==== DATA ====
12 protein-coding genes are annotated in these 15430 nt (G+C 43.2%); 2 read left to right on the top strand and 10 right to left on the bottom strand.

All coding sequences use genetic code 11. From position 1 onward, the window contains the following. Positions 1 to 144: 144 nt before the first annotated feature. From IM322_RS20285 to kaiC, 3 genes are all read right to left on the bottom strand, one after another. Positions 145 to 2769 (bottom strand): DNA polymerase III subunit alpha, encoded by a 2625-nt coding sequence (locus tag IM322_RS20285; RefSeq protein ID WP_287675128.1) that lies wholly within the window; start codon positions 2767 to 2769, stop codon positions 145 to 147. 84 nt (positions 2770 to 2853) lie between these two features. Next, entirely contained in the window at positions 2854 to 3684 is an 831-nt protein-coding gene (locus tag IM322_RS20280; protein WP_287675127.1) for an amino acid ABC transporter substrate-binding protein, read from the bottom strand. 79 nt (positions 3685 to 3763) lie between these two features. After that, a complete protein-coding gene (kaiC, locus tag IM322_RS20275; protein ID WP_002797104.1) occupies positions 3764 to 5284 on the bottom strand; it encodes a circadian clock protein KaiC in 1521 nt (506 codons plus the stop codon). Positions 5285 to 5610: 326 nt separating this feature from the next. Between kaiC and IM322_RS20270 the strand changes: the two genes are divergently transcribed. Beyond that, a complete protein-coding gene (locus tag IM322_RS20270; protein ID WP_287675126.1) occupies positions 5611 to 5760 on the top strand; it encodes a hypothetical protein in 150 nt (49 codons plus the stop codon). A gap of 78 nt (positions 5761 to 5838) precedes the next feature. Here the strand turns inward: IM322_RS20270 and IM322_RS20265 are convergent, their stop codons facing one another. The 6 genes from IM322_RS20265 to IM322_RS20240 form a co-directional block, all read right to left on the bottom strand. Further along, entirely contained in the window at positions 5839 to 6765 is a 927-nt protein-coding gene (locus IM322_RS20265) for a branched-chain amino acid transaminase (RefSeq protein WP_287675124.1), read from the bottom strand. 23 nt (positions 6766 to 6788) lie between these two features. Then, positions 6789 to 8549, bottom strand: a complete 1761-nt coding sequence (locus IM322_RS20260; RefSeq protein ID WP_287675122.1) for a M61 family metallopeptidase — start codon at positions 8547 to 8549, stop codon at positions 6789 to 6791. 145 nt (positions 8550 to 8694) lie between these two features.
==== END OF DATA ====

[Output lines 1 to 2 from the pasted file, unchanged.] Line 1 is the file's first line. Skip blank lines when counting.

12 protein-coding genes are annotated in these 15430 nt (G+C 43.2%); 2 read left to right on the top strand and 10 right to left on the bottom strand.

All coding sequences use genetic code 11. From position 1 onward, the window contains the following. Positions 1 to 144: 144 nt before the first annotated feature. From IM322_RS20285 to kaiC, 3 genes are all read right to left on the bottom strand, one after another. Positions 145 to 2769 (bottom strand): DNA polymerase III subunit alpha, encoded by a 2625-nt coding sequence (locus tag IM322_RS20285; RefSeq protein ID WP_287675128.1) that lies wholly within the window; start codon positions 2767 to 2769, stop codon positions 145 to 147. 84 nt (positions 2770 to 2853) lie between these two features. Next, entirely contained in the window at positions 2854 to 3684 is an 831-nt protein-coding gene (locus tag IM322_RS20280; protein WP_287675127.1) for an amino acid ABC transporter substrate-binding protein, read from the bottom strand. 79 nt (positions 3685 to 3763) lie between these two features. After that, a complete protein-coding gene (kaiC, locus tag IM322_RS20275; protein ID WP_002797104.1) occupies positions 3764 to 5284 on the bottom strand; it encodes a circadian clock protein KaiC in 1521 nt (506 codons plus the stop codon). Positions 5285 to 5610: 326 nt separating this feature from the next. Between kaiC and IM322_RS20270 the strand changes: the two genes are divergently transcribed. Beyond that, a complete protein-coding gene (locus tag IM322_RS20270; protein ID WP_287675126.1) occupies positions 5611 to 5760 on the top strand; it encodes a hypothetical protein in 150 nt (49 codons plus the stop codon). A gap of 78 nt (positions 5761 to 5838) precedes the next feature. Here the strand turns inward: IM322_RS20270 and IM322_RS20265 are convergent, their stop codons facing one another. The 6 genes from IM322_RS20265 to IM322_RS20240 form a co-directional block, all read right to left on the bottom strand. Further along, entirely contained in the window at positions 5839 to 6765 is a 927-nt protein-coding gene (locus IM322_RS20265) for a branched-chain amino acid transaminase (RefSeq protein WP_287675124.1), read from the bottom strand. 23 nt (positions 6766 to 6788) lie between these two features. Then, positions 6789 to 8549, bottom strand: a complete 1761-nt coding sequence (locus IM322_RS20260; RefSeq protein ID WP_287675122.1) for a M61 family metallopeptidase — start codon at positions 8547 to 8549, stop codon at positions 6789 to 6791. 145 nt (positions 8550 to 8694) lie between these two features.